Edited by Pam Weintraub
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While hospitalised in the intensive care unit for six weeks in 2010 with an acute form of pneumonia, Melissa Akers’s mind distorted reality: nefarious workers seemed to confine her healthy body to bed with a network of tubes, and a thunderous locomotive outside her door appeared to bring new prisoners daily. As Akers recalls it to this day, she endured not an illness, not 40 days in the ICU, but time in a concentration camp.
Not long ago, ICU stays beyond a few days meant almost certain death. Today, physicians can restore those ailing bodies, and many such patients live to walk out the door. But with a new population of ICU survivors reporting back, a common, devastating side effect has emerged: the experience plunges the ill into a cognitively impaired state of mind that can persist for months or forever.
Of course, doctors have known for years that the ICU triggers a disrupted mental state. In the 1960s, ICU delirium was labelled ‘The Disease of Medical Progress’ – with memory loss deemed a fair price for life. But recent studies have shown that the effect is widespread, and often permanent.
According to a study from Vanderbilt University Medical Center in Nashville, published in 2013 in the New England Journal of Medicine, 74 per cent of those who enter the ICU suffer delirium during their stay, and more than half leave so impaired that their cognitive ability is comparable to that of mild Alzheimer’s disease. Akers’s executive functioning skills are gone. She cannot prioritise a set of tasks or determine their duration. Working is no longer an option, and her experience is common.
In the wake of such findings, at places such as Vanderbilt and at Johns Hopkins University in Baltimore, researchers are finally untangling the common threads among their patients, and improving outcomes along the way. Patients enter an ICU after a rapid onset of infection or disease disrupts the function of their heart or lungs, interrupting blood-flow and oxygen to the brain. In 2014, a team of critical-care researchers in Australia reported in the New England Journal of Medicine how heavy sedation unmoors a patient’s anchor to reality, allowing delusions to run wild. These patients wake into unfamiliar surroundings, immobile, and connected to machines that bleep or issue alarms at regular intervals. The constant noise and commotion shatter a patient’s sleep cycle. In short order, topsy-turvy circadian rhythms distort perceptions.
Recent findings have provoked changes on the ground: many ICU protocols now involve minimising sedation, waking patients often, removing mechanical ventilation, and getting patients on their feet as quickly as possible.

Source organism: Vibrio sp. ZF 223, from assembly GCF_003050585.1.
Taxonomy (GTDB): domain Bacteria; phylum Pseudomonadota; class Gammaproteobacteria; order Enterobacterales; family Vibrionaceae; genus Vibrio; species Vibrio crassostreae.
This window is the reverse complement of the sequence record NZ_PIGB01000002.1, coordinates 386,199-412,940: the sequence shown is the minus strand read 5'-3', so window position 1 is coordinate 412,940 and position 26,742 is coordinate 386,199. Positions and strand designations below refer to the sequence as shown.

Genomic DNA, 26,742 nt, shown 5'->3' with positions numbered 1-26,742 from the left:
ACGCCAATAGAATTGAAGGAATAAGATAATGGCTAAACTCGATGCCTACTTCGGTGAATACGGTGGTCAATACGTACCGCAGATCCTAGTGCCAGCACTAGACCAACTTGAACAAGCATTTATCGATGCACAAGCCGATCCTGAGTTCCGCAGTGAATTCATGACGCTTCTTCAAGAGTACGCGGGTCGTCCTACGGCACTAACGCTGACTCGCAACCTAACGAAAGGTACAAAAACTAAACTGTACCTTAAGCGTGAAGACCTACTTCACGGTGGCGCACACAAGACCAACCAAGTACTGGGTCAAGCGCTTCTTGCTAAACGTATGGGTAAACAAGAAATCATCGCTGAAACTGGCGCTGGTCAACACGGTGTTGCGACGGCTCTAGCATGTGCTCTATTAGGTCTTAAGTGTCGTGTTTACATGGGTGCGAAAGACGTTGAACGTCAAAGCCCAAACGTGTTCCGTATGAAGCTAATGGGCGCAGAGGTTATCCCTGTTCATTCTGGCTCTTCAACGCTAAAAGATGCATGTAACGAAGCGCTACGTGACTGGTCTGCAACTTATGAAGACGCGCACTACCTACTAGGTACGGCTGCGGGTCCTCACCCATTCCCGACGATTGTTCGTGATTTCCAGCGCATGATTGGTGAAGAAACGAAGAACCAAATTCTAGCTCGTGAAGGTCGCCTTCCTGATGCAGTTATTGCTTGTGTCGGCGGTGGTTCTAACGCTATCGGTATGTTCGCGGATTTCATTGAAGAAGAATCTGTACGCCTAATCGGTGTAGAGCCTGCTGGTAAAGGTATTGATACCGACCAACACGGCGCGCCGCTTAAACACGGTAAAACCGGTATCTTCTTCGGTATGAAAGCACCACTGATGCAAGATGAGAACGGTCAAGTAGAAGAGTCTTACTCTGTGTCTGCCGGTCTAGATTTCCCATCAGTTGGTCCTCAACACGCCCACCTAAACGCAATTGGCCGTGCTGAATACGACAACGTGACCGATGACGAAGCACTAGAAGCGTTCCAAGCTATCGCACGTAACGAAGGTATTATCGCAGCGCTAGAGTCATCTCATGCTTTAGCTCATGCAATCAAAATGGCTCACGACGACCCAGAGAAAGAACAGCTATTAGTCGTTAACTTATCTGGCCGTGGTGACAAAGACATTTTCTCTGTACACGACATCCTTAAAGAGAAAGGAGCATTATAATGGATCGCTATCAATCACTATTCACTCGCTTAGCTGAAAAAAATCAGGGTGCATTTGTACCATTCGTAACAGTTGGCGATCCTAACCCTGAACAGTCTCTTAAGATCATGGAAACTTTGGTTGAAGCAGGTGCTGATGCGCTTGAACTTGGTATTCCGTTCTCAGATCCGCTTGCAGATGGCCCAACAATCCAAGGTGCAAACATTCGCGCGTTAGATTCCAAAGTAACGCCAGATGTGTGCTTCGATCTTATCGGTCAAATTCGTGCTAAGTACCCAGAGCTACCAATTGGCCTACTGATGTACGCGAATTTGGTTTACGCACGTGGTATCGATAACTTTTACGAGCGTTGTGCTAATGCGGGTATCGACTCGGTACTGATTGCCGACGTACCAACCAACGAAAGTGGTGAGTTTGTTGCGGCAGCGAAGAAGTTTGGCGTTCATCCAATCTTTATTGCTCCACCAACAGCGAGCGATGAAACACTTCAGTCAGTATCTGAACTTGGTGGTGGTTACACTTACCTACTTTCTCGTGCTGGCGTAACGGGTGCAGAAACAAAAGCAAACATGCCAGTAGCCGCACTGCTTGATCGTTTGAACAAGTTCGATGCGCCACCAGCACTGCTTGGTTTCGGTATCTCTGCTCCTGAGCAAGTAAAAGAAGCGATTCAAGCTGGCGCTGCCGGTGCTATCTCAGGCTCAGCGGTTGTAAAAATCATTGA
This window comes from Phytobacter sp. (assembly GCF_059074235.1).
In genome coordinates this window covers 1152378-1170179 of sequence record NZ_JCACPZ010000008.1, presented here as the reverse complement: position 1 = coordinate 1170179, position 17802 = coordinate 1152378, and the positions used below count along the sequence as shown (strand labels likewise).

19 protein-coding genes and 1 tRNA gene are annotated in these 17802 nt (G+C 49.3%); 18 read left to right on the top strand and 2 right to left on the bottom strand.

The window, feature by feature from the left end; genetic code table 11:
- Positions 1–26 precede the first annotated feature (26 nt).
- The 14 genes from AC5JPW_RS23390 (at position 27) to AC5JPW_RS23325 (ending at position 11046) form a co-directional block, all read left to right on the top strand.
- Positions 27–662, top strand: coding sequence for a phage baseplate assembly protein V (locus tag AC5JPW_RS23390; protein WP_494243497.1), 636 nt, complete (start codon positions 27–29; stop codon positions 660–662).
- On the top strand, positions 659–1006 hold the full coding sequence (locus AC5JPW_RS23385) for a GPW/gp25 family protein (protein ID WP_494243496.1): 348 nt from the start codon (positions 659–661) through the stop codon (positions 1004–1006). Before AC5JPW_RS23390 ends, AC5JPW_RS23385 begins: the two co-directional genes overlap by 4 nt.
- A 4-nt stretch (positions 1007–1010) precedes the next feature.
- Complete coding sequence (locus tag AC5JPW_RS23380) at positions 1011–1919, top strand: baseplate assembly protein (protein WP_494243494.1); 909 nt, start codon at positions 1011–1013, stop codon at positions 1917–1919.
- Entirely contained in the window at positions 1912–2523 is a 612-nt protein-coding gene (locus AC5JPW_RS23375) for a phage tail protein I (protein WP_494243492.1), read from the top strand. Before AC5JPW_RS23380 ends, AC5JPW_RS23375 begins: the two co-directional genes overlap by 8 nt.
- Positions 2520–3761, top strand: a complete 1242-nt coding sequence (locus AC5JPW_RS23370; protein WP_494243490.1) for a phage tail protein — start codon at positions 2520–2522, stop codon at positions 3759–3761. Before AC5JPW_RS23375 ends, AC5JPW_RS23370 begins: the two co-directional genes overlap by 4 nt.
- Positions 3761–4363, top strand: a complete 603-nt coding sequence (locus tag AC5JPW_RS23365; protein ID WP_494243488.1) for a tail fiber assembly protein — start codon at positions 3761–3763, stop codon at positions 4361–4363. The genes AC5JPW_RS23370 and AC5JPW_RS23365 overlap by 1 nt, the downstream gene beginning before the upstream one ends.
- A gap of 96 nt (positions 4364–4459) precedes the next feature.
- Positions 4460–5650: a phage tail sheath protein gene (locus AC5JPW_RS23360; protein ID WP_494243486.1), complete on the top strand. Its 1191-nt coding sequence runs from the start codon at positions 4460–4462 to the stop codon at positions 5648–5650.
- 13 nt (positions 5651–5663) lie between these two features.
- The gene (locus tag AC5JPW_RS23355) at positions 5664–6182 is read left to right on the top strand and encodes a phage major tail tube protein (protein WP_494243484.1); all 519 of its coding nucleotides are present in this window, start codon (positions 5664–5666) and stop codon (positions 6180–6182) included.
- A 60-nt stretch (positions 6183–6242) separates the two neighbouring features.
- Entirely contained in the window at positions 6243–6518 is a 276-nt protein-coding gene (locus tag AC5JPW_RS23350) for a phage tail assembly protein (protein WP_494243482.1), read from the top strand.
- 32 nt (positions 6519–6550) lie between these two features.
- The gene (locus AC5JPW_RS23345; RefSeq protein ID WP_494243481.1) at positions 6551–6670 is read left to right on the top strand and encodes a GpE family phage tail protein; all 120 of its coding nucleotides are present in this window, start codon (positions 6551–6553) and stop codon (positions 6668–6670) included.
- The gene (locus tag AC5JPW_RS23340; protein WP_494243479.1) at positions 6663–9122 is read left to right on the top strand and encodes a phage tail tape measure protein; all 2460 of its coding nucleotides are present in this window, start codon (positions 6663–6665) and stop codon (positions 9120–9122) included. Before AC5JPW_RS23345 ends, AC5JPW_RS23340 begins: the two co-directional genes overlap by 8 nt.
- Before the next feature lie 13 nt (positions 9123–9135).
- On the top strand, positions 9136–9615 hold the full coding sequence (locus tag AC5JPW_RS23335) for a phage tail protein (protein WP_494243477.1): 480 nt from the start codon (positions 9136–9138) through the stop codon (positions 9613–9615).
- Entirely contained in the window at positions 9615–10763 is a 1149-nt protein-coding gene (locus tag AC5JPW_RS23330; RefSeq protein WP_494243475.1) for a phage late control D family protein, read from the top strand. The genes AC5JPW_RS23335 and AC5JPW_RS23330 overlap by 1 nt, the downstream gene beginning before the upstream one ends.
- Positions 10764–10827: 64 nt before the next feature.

Even where ICU changes have been significant, anatomical damage still leaves patients cognitively impaired. For example, a small collection of brain-imaging studies reveals that critical illness kills neurons, reducing the brain’s volume to that of a major head-trauma sufferer. And MRIs of patients discharged after ICU delirium show a depletion of white matter in areas necessary for transmitting signals between brain hemispheres.
But most interesting is the possibility that a patient’s sense of community could protect the brain. Akers’s frightening captivity images don’t infiltrate memories of regular family visits. She recalls her daughter-in-law standing in a red coat, her father offering her apple fritters each morning, her son reading to her, her mother and daughter bathing her. Early on in her ICU stay, Akers’s husband hung a picture of her in healthy days above her head, juxtaposing an expressionless, intubated face with that of a smiling, vigorous person. Reminders of health seemed to block hallucinations. In European ICUs, family members record daily events in a diary and read it aloud as a map back to reality if the patient becomes confused.
The findings are critical for everyone. On average, each person in the US will be admitted to an intensive care unit twice in a lifetime, and the number of discharged ICU survivors grows daily. Yet outside research institutions such as Vanderbilt or Hopkins, medical staff might not recognise the onset of ICU delirium – especially since more and more of those admitted are elderly. It is more likely that physicians will assume such patients are senile.
Two decades ago, in the pages of Science, George Engle presented a new approach to mental health care called the biopsychosocial model. The late Engle, a professor of psychiatry and medicine at the University of Rochester in New York, argued that a biomedical model – the belief that medicine can repair faulty biology – was unsuitable for psychology, because it fails to acknowledge the contribution that social infrastructure makes to our mental wellbeing. Neglecting our social needs is a detriment to physical health as well.
The medical establishment has yet to harness the health improvements that tight social bonds and attention to the psyche can bring. A sentiment echoed in Akers’s own words: ‘This recovery has challenged me more – spiritually, physically, emotionally and socially – than anything that I have ever done.’
The phenomenon of delirium induced by the ICU illustrates just how important it can be to have a caring, constant human guide help us back from the bizarre and confusing state of institutionalised illness to normalcy and health.
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